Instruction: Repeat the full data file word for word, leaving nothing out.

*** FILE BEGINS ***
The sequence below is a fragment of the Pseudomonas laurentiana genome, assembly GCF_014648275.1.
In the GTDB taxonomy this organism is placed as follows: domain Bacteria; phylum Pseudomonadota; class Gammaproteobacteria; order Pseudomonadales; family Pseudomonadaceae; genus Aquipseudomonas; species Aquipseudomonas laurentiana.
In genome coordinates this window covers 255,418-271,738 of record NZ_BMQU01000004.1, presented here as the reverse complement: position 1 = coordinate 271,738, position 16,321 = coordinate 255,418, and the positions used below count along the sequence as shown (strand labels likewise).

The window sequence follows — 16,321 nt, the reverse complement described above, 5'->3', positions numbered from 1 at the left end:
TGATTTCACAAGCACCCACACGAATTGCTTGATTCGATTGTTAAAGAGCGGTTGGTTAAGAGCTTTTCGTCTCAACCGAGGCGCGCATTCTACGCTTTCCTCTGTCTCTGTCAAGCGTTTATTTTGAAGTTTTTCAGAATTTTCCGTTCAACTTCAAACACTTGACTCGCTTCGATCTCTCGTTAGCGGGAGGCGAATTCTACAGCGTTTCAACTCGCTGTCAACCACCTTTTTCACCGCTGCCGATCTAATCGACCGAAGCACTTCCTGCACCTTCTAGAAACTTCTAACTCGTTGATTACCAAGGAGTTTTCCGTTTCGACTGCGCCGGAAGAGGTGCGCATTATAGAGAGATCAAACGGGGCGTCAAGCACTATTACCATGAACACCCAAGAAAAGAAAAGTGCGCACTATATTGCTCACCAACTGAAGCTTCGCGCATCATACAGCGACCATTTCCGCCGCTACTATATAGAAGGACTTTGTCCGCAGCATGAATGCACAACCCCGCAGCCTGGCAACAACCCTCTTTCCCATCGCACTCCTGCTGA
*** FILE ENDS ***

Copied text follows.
The sequence below is a fragment of the Pseudomonas laurentiana genome, assembly GCF_014648275.1.
In the GTDB taxonomy this organism is placed as follows: domain Bacteria; phylum Pseudomonadota; class Gammaproteobacteria; order Pseudomonadales; family Pseudomonadaceae; genus Aquipseudomonas; species Aquipseudomonas laurentiana.
In genome coordinates this window covers 255,418-271,738 of record NZ_BMQU01000004.1, presented here as the reverse complement: position 1 = coordinate 271,738, position 16,321 = coordinate 255,418, and the positions used below count along the sequence as shown (strand labels likewise).

The window sequence follows — 16,321 nt, the reverse complement described above, 5'->3', positions numbered from 1 at the left end:
TGATTTCACAAGCACCCACACGAATTGCTTGATTCGATTGTTAAAGAGCGGTTGGTTAAGAGCTTTTCGTCTCAACCGAGGCGCGCATTCTACGCTTTCCTCTGTCTCTGTCAAGCGTTTATTTTGAAGTTTTTCAGAATTTTCCGTTCAACTTCAAACACTTGACTCGCTTCGATCTCTCGTTAGCGGGAGGCGAATTCTACAGCGTTTCAACTCGCTGTCAACCACCTTTTTCACCGCTGCCGATCTAATCGACCGAAGCACTTCCTGCACCTTCTAGAAACTTCTAACTCGTTGATTACCAAGGAGTTTTCCGTTTCGACTGCGCCGGAAGAGGTGCGCATTATAGAGAGATCAAACGGGGCGTCAAGCACTATTACCATGAACACCCAAGAAAAGAAAAGTGCGCACTATATTGCTCACCAACTGAAGCTTCGCGCATCATACAGCGACCATTTCCGCCGCTACTATATAGAAGGACTTTGTCCGCAGCATGAATGCACAACCCCGCAGCCTGGCAACAACCCTCTTTCCCATCGCACTCCTGCTGA